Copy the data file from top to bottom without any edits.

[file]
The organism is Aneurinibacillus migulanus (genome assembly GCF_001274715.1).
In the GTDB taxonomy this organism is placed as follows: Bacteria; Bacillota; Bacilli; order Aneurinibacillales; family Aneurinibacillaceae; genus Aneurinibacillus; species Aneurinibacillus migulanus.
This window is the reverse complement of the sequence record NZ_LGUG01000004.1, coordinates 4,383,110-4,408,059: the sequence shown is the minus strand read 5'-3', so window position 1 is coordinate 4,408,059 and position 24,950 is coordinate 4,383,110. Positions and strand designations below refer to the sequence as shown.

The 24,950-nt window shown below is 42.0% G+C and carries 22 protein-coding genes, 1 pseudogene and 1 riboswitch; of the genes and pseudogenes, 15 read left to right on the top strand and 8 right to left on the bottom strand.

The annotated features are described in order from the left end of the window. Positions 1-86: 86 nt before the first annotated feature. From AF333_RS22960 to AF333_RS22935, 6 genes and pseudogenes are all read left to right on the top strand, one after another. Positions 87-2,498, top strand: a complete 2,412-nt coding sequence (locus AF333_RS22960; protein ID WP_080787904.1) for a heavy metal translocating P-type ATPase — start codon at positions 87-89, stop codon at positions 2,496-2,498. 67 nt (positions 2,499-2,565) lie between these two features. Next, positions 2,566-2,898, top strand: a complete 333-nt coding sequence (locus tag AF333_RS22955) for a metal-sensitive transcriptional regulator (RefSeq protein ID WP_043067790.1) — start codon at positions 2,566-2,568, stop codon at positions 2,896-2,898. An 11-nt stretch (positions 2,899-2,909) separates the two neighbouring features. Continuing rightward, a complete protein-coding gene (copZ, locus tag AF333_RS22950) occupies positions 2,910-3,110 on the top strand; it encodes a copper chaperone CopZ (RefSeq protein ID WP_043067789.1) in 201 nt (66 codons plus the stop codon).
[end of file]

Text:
The organism is Aneurinibacillus migulanus (genome assembly GCF_001274715.1).
In the GTDB taxonomy this organism is placed as follows: Bacteria; Bacillota; Bacilli; order Aneurinibacillales; family Aneurinibacillaceae; genus Aneurinibacillus; species Aneurinibacillus migulanus.
This window is the reverse complement of the sequence record NZ_LGUG01000004.1, coordinates 4,383,110-4,408,059: the sequence shown is the minus strand read 5'-3', so window position 1 is coordinate 4,408,059 and position 24,950 is coordinate 4,383,110. Positions and strand designations below refer to the sequence as shown.

The 24,950-nt window shown below is 42.0% G+C and carries 22 protein-coding genes, 1 pseudogene and 1 riboswitch; of the genes and pseudogenes, 15 read left to right on the top strand and 8 right to left on the bottom strand.

The annotated features are described in order from the left end of the window. Positions 1-86: 86 nt before the first annotated feature. From AF333_RS22960 to AF333_RS22935, 6 genes and pseudogenes are all read left to right on the top strand, one after another. Positions 87-2,498, top strand: a complete 2,412-nt coding sequence (locus AF333_RS22960; protein ID WP_080787904.1) for a heavy metal translocating P-type ATPase — start codon at positions 87-89, stop codon at positions 2,496-2,498. 67 nt (positions 2,499-2,565) lie between these two features. Next, positions 2,566-2,898, top strand: a complete 333-nt coding sequence (locus tag AF333_RS22955) for a metal-sensitive transcriptional regulator (RefSeq protein ID WP_043067790.1) — start codon at positions 2,566-2,568, stop codon at positions 2,896-2,898. An 11-nt stretch (positions 2,899-2,909) separates the two neighbouring features. Continuing rightward, a complete protein-coding gene (copZ, locus tag AF333_RS22950) occupies positions 2,910-3,110 on the top strand; it encodes a copper chaperone CopZ (RefSeq protein ID WP_043067789.1) in 201 nt (66 codons plus the stop codon).